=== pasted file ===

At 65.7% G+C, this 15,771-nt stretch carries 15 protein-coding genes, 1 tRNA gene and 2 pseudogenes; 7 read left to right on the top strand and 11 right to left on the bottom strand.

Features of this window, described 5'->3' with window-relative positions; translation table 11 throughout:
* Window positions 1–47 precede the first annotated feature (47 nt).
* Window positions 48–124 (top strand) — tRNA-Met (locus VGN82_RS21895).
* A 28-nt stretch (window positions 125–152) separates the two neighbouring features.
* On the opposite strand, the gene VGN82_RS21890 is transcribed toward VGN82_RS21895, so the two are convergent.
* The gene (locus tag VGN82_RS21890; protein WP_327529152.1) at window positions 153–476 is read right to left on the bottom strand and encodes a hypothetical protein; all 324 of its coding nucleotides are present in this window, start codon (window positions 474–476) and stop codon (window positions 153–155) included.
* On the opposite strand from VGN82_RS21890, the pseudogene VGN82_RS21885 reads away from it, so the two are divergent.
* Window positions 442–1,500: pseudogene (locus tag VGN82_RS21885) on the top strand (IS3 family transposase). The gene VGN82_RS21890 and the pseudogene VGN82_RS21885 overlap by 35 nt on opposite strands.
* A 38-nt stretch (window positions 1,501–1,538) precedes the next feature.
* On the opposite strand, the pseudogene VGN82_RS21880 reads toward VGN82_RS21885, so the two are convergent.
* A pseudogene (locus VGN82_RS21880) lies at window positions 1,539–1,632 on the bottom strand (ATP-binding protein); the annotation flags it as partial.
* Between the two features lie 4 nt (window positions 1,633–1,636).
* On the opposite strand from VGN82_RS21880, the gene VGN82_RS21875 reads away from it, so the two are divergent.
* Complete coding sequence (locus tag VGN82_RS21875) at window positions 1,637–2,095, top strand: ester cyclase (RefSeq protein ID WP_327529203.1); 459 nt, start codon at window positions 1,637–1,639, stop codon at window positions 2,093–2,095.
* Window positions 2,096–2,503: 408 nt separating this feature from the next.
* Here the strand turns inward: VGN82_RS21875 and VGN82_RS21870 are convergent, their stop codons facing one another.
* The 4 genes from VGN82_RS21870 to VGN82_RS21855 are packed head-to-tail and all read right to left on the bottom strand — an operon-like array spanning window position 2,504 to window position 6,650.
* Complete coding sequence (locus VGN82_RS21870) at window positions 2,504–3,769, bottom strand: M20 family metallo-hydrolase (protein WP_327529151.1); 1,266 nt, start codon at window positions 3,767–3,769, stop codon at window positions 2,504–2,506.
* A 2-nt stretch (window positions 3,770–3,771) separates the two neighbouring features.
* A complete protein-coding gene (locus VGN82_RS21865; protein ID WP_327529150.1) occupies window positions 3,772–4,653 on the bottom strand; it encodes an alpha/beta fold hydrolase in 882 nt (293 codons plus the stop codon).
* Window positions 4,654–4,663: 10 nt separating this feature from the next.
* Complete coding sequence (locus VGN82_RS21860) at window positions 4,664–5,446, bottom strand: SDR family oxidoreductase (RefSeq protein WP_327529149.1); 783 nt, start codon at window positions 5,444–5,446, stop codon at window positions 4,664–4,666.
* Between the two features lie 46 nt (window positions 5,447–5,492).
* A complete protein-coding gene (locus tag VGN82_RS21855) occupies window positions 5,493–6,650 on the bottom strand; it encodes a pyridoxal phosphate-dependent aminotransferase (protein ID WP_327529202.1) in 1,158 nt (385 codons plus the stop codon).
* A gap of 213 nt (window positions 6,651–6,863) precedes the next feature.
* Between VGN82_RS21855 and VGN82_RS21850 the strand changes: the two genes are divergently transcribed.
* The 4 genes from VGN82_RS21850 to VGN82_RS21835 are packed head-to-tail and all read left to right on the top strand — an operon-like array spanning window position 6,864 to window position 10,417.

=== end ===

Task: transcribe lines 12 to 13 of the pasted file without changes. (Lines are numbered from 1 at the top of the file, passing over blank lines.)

* A pseudogene (locus VGN82_RS21880) lies at window positions 1,539–1,632 on the bottom strand (ATP-binding protein); the annotation flags it as partial.
* Between the two features lie 4 nt (window positions 1,633–1,636).